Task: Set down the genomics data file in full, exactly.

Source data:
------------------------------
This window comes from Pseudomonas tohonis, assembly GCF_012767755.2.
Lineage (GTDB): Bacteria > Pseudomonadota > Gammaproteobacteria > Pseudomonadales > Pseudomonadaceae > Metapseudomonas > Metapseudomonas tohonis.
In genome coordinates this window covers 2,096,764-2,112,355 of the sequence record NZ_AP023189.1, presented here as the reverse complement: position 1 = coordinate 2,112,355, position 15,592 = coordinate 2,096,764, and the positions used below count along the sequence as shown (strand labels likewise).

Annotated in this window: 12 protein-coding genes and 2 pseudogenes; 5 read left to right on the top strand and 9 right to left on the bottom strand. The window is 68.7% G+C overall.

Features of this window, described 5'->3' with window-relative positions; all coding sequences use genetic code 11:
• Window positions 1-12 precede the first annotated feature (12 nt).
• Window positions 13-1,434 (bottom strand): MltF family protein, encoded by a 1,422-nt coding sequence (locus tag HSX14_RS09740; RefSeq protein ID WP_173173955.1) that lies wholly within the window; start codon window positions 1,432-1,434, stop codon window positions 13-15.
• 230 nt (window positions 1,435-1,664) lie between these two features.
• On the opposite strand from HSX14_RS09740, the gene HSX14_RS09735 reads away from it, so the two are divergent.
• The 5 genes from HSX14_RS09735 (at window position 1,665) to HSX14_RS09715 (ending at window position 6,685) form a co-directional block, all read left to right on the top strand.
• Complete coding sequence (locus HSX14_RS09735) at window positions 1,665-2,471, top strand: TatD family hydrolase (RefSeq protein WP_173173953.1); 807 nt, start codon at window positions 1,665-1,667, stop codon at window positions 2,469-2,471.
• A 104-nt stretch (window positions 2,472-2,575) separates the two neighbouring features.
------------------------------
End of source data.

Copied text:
This window comes from Pseudomonas tohonis, assembly GCF_012767755.2.
Lineage (GTDB): Bacteria > Pseudomonadota > Gammaproteobacteria > Pseudomonadales > Pseudomonadaceae > Metapseudomonas > Metapseudomonas tohonis.
In genome coordinates this window covers 2,096,764-2,112,355 of the sequence record NZ_AP023189.1, presented here as the reverse complement: position 1 = coordinate 2,112,355, position 15,592 = coordinate 2,096,764, and the positions used below count along the sequence as shown (strand labels likewise).

Annotated in this window: 12 protein-coding genes and 2 pseudogenes; 5 read left to right on the top strand and 9 right to left on the bottom strand. The window is 68.7% G+C overall.

Features of this window, described 5'->3' with window-relative positions; all coding sequences use genetic code 11:
• Window positions 1-12 precede the first annotated feature (12 nt).
• Window positions 13-1,434 (bottom strand): MltF family protein, encoded by a 1,422-nt coding sequence (locus tag HSX14_RS09740; RefSeq protein ID WP_173173955.1) that lies wholly within the window; start codon window positions 1,432-1,434, stop codon window positions 13-15.
• 230 nt (window positions 1,435-1,664) lie between these two features.
• On the opposite strand from HSX14_RS09740, the gene HSX14_RS09735 reads away from it, so the two are divergent.
• The 5 genes from HSX14_RS09735 (at window position 1,665) to HSX14_RS09715 (ending at window position 6,685) form a co-directional block, all read left to right on the top strand.
• Complete coding sequence (locus HSX14_RS09735) at window positions 1,665-2,471, top strand: TatD family hydrolase (RefSeq protein WP_173173953.1); 807 nt, start codon at window positions 1,665-1,667, stop codon at window positions 2,469-2,471.
• A 104-nt stretch (window positions 2,472-2,575) separates the two neighbouring features.